June 20, 2024
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Effective pills for weight loss, including an oral version of Ozempic, are on the horizon

Drugmakers are racing to be the first to market with an oral version of the newest class of weight loss drugs that have soared in popularity in the past year.

Results of two clinical trials, presented here at the 2023 American Diabetes Association Scientific Sessions, point toward the progress drug companies have made in the development of a weight loss drug in pill form. 

Popular drugs, including Eli Lilly’s Mounjaro and Novo Nordisk’s Ozempic and Wegovy, can produce significant weight loss, but all are given as weekly injections.

A weight loss drug in the form of a daily pill may be a more palatable option for some people.

“The nice thing about tablets is that virtually everyone is used to taking a tablet for something, even if it’s just a vitamin. It’s not a big deal,” said Dr. Robert Gabbay, the ADA’s chief scientist. 

On Sunday, Novo Nordisk presented findings looking at an oral version of semaglutide — the active ingredient in Ozempic and Wegovy — for weight loss in people who are obese or overweight, and do not have Type 2 diabetes. Participants in the phase 3 clinical trial lost 15% of their body weight, on average, after 68 weeks. The findings were simultaneously published in The Lancet. 

The weight loss seen in the trial was on par with what Novo Nordisk reported in clinical trials with people taking a weekly injection of semaglutide over the same time period.

“It really is a game changer,” Gabbay said.

Some people prefer taking their medicine in the form of a pill or tablet, instead of an injectable, because they are afraid of needles, he said.

Dr. Mico Guevarra, who heads oral semaglutide research for Novo Nordisk, told NBC News that an oral drug for weight loss would give people more options. 

“The goal right now is pushing for individualized treatment,” she said. “It really depends on the patient’s goal, the clinician’s goal as well, and kind of meet that and have options as far as what they would like and what would be the best for them.”

An oral weight loss drug likely won’t be on the market this year. Erika Arcieri, a spokesperson for Novo Nordisk, said the company planned to file for Food and Drug Administration approval sometime in 2023. 

A lower-dose version of oral semaglutide from Novo Nordisk, called Rybelsus, is already approved for Type 2 diabetes.

The dose tested in the clinical trial for weight loss was higher. It’s similar to how Ozempic, which is a slightly lower dose of semaglutide, is approved for diabetes, while Wegovy, a higher dose of the drug, is approved for weight loss, Guevarra said. 

Dr. Shauna Levy, a specialist in obesity medicine at the Tulane Bariatric Center in New Orleans, agreed that an oral weight loss drug would likely give people more choices and increase access, but side effects could be more severe than what’s been seen with injections.

Patients taking Rybelsus, she said, tend to report more side effects compared with the injection, particularly nausea. 

“What is the side effect profile?” asked Levy, who was not involved in the research.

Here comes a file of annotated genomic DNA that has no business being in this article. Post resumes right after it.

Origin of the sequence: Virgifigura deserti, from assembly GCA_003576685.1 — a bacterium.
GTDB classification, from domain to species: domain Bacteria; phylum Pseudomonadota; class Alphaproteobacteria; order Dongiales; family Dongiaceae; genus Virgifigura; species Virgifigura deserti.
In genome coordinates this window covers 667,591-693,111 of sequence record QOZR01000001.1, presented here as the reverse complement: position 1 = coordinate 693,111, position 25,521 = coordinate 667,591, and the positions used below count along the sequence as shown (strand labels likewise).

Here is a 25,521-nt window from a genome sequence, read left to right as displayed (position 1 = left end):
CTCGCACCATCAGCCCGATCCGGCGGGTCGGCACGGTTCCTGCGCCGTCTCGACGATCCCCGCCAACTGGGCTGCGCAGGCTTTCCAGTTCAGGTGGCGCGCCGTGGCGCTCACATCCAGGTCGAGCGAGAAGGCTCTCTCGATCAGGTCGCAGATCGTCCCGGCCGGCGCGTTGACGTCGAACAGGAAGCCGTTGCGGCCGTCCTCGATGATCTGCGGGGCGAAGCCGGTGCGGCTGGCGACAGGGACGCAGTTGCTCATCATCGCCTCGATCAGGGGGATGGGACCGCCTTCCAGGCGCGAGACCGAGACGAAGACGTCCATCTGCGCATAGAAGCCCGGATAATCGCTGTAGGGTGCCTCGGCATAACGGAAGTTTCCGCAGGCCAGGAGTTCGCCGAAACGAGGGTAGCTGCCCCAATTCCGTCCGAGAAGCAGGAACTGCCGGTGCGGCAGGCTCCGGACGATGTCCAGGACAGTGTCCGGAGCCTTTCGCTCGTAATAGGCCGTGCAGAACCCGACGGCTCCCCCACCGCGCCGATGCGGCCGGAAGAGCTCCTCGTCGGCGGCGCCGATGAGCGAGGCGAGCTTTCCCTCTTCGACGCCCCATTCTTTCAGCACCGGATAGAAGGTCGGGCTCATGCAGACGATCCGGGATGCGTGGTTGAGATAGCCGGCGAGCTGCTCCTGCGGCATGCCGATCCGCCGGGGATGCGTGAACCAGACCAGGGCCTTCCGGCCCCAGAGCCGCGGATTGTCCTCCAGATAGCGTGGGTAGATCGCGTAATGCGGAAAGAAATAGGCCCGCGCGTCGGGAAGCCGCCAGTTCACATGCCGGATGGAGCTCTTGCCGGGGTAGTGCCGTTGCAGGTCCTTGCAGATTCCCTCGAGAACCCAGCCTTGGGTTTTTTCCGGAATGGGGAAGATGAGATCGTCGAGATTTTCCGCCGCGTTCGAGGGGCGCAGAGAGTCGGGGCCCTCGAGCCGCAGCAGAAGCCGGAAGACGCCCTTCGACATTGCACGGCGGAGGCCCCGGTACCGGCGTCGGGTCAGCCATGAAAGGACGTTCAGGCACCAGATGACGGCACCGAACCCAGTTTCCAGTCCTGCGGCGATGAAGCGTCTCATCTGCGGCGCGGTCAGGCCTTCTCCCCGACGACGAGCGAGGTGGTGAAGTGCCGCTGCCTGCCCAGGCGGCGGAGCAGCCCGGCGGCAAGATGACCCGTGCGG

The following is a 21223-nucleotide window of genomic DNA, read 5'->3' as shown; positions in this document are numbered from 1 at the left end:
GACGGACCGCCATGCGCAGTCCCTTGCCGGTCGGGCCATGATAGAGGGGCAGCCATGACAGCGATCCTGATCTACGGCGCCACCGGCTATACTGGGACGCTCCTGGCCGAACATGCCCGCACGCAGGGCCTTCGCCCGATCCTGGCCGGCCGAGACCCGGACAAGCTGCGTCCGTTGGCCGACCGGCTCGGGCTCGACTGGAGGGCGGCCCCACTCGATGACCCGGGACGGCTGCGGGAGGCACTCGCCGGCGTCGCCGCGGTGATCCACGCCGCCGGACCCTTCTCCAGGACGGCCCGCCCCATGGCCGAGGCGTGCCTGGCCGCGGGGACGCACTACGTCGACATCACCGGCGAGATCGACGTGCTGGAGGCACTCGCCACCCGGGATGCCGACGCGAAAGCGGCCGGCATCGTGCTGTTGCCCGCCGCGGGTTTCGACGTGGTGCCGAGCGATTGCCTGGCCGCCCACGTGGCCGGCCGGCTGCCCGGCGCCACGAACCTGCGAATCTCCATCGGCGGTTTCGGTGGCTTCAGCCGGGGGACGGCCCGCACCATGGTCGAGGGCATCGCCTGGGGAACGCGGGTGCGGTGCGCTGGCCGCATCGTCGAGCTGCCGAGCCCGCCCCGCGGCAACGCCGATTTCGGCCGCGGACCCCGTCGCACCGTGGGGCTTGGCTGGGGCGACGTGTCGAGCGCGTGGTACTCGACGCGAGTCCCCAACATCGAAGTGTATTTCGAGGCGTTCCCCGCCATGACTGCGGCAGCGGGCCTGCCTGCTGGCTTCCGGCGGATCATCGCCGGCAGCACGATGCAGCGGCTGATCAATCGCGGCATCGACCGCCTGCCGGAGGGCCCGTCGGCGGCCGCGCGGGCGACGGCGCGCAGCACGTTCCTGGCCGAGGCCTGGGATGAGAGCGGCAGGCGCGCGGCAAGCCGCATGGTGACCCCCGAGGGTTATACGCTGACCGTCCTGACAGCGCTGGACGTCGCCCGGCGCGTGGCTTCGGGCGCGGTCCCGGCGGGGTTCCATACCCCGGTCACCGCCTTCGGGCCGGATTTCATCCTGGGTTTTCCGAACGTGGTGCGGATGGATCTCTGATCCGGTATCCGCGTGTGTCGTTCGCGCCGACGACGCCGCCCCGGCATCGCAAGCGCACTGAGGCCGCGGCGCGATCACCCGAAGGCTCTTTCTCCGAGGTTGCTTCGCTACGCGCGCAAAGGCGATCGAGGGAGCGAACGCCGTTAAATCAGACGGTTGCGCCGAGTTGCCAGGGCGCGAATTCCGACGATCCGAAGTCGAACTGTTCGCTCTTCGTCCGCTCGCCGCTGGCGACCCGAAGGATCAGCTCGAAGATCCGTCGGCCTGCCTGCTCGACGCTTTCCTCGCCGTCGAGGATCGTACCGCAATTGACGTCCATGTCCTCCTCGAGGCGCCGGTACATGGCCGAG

Adherence is also a concern: Oral semaglutide is supposed to be taken daily, in the morning, on an empty stomach. “There’s a lot of requirements,” she said. 

Guevarra said the oral semaglutide was well-tolerated and the prevalence of side effects was similar to the injection. Nausea was the most common side effect reported, she said. Overall, 80% of people who got the oral drug reported gastrointestinal problems, which were described as mild to moderate, compared with 46% of people in the placebo group. About 6% of people chose to stop taking the drug before the trial ended because of side effects. 

Regardless, researchers in the pharmaceutical industry say oral weight loss drugs have their place.

“Patients with obesity, in my experience, have had different preferences,” said Dr. Nadia Ahmad, a physician who heads Eli Lilly’s obesity clinical research. 

Lilly presented results on an oral weight loss drug at the conference on Friday. Participants taking the drug, called orforlipron, lost an average of 9.4% to 14.7% of their body weight, depending on the dose given, after 36 weeks, according to the phase 2 clinical trial results, which were published in the New England Journal of Medicine.

The effectiveness is “comparable to approved GLP-1s,” said lead study author Dr. Sean Wharton, a weight loss specialist at Wharton Medical Clinic, which focuses on weight loss and diabetes management in Burlington, Ontario, who presented the findings Friday.

Like oral semaglutide, orforlipron is taken daily, in the morning, Wharton said. Unlike oral semaglutide, however, orforlipron can be taken within 30 minutes of eating. 

Lilly is launching a phase 3 clinical trial testing orforlipron, according to clinicaltrials.gov

So far, neither of the oral weight loss drugs have demonstrated as high of an efficacy as Lilly’s tirzepatide, which was shown to reduce body weight, on average, by 22.5% after 72 weeks.

Gabbay said the weight loss shown is still significant. 

“I think we’ve gotten spoiled a little bit,” he said, “because a few years ago we had nothing even as close to as effective.”

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